In 2016, she reversed her policy on immigration overnight to welcome in more than a million asylum-seekers from the Muslim world.
It was a widely unpopular move and certainly unsettling for many Germans.
Well before the end of March 2019, the incorrigible complacency of the Brussels establishment could spur a lethal crack across the edifice of EU.
What Britain must do now is make the most of the opportunity presented by the mess that Mrs Merkel finds herself in — to seize the initiative and fulfil what every person who voted for Brexit wanted. German Chancellor Angela Merkel has failed to reach an agreement with the Free Democrat Party and the German Greens.
Since 2005, when she became Chancellor, Angela Merkel has largely ridden roughshod over her political colleagues at home and in the rest of EU.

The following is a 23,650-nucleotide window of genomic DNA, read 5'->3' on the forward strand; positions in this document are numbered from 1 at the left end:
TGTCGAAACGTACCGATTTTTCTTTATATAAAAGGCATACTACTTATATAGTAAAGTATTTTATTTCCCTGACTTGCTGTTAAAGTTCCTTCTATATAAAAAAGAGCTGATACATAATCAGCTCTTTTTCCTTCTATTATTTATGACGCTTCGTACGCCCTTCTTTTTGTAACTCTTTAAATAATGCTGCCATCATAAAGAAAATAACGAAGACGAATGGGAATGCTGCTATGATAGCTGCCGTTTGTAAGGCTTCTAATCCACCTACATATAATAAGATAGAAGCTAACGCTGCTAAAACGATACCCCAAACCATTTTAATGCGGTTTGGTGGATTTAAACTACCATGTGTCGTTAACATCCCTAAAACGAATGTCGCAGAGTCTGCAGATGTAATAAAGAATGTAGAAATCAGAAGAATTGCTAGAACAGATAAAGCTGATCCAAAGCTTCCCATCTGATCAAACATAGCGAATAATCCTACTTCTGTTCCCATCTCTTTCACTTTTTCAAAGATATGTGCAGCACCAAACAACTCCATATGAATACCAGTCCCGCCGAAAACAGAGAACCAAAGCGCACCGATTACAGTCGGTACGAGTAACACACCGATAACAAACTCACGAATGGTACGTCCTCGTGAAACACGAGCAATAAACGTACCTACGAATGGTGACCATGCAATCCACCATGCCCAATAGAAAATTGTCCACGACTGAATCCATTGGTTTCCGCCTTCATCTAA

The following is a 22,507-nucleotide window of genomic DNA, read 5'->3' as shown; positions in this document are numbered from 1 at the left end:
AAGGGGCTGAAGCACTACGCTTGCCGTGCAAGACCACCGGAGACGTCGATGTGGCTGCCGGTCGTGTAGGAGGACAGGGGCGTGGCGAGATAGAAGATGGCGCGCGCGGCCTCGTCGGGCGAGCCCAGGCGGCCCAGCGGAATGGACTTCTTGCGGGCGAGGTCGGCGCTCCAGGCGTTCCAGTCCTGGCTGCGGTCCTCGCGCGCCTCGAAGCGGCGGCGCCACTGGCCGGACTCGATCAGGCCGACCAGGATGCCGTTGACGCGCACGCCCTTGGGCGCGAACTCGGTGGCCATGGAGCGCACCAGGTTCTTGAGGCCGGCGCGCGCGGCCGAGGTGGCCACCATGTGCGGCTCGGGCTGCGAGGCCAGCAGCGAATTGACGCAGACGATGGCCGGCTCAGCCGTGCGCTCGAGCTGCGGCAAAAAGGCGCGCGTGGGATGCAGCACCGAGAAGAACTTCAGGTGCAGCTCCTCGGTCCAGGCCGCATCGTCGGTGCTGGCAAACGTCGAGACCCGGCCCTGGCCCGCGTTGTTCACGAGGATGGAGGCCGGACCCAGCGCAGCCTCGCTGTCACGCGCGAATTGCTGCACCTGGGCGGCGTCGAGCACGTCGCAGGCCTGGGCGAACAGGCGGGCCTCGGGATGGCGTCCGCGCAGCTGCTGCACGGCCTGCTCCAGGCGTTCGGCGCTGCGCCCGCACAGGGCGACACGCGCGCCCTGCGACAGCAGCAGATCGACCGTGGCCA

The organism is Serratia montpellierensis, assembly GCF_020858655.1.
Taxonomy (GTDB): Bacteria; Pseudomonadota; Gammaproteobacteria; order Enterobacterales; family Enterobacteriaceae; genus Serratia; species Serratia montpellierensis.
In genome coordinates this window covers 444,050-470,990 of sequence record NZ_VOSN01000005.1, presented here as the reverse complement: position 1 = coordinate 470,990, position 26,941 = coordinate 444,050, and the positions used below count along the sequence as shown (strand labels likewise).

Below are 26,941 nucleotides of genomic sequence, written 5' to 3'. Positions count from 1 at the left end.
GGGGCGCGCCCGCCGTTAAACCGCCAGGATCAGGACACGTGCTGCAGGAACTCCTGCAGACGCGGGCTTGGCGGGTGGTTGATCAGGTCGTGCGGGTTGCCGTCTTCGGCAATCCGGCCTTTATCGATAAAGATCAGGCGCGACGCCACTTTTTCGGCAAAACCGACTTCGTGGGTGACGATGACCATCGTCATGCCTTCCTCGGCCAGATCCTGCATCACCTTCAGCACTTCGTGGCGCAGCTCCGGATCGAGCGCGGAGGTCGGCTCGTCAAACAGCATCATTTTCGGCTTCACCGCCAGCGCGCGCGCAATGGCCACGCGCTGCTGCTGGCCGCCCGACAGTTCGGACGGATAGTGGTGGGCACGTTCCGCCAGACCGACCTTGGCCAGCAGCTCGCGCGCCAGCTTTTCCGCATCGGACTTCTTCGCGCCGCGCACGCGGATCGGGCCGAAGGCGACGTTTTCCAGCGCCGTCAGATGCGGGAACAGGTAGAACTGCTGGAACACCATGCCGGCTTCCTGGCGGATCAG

Then she made two highly personal decisions that are key to her problems now.
It was a widely unpopular move and unsettling for many Germans, writes Mark Almond It is, however, cash that cuts to the quick of German doubts about the EU's future and its place in it.
With Britain leaving the EU, the German taxpayer was obviously going to be asked to pick up much of our tab.
Without that impetus, it is clear the EU project has not just stalled — it is sinking. Some calling for even greater integration, others for letting everyone set their own course.
In essence, Germany's problems can be summed up as the Three Ms: Migration, Money and Merkel.
But we should not heed the siren voices saying that Mrs Merkel's difficulties will make Brexit more complicated.